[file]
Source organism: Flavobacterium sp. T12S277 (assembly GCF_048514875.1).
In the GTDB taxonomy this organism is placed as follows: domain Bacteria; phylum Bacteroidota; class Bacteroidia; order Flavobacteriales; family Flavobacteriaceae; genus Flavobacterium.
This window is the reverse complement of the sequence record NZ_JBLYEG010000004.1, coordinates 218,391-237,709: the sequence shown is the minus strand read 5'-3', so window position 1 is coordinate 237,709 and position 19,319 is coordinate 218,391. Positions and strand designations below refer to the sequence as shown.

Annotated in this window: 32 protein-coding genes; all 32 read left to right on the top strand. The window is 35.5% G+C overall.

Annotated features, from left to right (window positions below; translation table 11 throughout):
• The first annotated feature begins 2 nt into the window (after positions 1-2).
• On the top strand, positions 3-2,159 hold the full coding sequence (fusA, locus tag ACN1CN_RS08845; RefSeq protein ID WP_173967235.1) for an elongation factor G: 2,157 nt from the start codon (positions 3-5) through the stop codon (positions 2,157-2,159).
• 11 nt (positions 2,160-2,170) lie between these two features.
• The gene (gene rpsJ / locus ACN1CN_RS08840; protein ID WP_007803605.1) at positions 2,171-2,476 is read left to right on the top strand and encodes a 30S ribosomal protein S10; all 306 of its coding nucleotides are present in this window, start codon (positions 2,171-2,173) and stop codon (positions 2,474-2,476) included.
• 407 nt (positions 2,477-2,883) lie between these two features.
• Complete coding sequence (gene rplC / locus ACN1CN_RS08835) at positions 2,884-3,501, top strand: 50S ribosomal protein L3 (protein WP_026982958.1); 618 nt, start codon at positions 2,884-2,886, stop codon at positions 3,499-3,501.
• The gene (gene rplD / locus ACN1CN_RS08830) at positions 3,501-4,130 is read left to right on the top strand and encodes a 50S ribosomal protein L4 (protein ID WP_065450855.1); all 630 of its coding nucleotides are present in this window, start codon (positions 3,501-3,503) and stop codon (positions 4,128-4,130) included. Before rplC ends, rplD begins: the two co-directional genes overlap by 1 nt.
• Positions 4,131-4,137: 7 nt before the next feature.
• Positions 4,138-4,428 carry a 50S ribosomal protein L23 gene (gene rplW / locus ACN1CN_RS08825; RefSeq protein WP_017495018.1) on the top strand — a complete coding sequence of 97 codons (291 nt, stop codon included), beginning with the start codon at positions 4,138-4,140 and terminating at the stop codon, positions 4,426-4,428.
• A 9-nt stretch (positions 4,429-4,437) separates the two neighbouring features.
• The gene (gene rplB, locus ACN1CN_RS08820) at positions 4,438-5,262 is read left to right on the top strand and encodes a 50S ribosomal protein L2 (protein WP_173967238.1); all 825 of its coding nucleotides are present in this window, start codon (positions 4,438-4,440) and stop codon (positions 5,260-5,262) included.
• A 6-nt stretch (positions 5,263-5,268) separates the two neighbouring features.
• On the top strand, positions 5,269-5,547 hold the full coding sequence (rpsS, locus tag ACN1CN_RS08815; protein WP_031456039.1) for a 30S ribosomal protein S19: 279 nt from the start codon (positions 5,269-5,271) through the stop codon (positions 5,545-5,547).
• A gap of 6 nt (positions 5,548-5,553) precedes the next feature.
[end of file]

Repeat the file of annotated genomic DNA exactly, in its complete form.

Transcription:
Source organism: Flavobacterium sp. T12S277 (assembly GCF_048514875.1).
In the GTDB taxonomy this organism is placed as follows: domain Bacteria; phylum Bacteroidota; class Bacteroidia; order Flavobacteriales; family Flavobacteriaceae; genus Flavobacterium.
This window is the reverse complement of the sequence record NZ_JBLYEG010000004.1, coordinates 218,391-237,709: the sequence shown is the minus strand read 5'-3', so window position 1 is coordinate 237,709 and position 19,319 is coordinate 218,391. Positions and strand designations below refer to the sequence as shown.

Annotated in this window: 32 protein-coding genes; all 32 read left to right on the top strand. The window is 35.5% G+C overall.

Annotated features, from left to right (window positions below; translation table 11 throughout):
• The first annotated feature begins 2 nt into the window (after positions 1-2).
• On the top strand, positions 3-2,159 hold the full coding sequence (fusA, locus tag ACN1CN_RS08845; RefSeq protein ID WP_173967235.1) for an elongation factor G: 2,157 nt from the start codon (positions 3-5) through the stop codon (positions 2,157-2,159).
• 11 nt (positions 2,160-2,170) lie between these two features.
• The gene (gene rpsJ / locus ACN1CN_RS08840; protein ID WP_007803605.1) at positions 2,171-2,476 is read left to right on the top strand and encodes a 30S ribosomal protein S10; all 306 of its coding nucleotides are present in this window, start codon (positions 2,171-2,173) and stop codon (positions 2,474-2,476) included.
• 407 nt (positions 2,477-2,883) lie between these two features.
• Complete coding sequence (gene rplC / locus ACN1CN_RS08835) at positions 2,884-3,501, top strand: 50S ribosomal protein L3 (protein WP_026982958.1); 618 nt, start codon at positions 2,884-2,886, stop codon at positions 3,499-3,501.
• The gene (gene rplD / locus ACN1CN_RS08830) at positions 3,501-4,130 is read left to right on the top strand and encodes a 50S ribosomal protein L4 (protein ID WP_065450855.1); all 630 of its coding nucleotides are present in this window, start codon (positions 3,501-3,503) and stop codon (positions 4,128-4,130) included. Before rplC ends, rplD begins: the two co-directional genes overlap by 1 nt.
• Positions 4,131-4,137: 7 nt before the next feature.
• Positions 4,138-4,428 carry a 50S ribosomal protein L23 gene (gene rplW / locus ACN1CN_RS08825; RefSeq protein WP_017495018.1) on the top strand — a complete coding sequence of 97 codons (291 nt, stop codon included), beginning with the start codon at positions 4,138-4,140 and terminating at the stop codon, positions 4,426-4,428.
• A 9-nt stretch (positions 4,429-4,437) separates the two neighbouring features.
• The gene (gene rplB, locus ACN1CN_RS08820) at positions 4,438-5,262 is read left to right on the top strand and encodes a 50S ribosomal protein L2 (protein WP_173967238.1); all 825 of its coding nucleotides are present in this window, start codon (positions 4,438-4,440) and stop codon (positions 5,260-5,262) included.
• A 6-nt stretch (positions 5,263-5,268) separates the two neighbouring features.
• On the top strand, positions 5,269-5,547 hold the full coding sequence (rpsS, locus tag ACN1CN_RS08815; protein WP_031456039.1) for a 30S ribosomal protein S19: 279 nt from the start codon (positions 5,269-5,271) through the stop codon (positions 5,545-5,547).
• A gap of 6 nt (positions 5,548-5,553) precedes the next feature.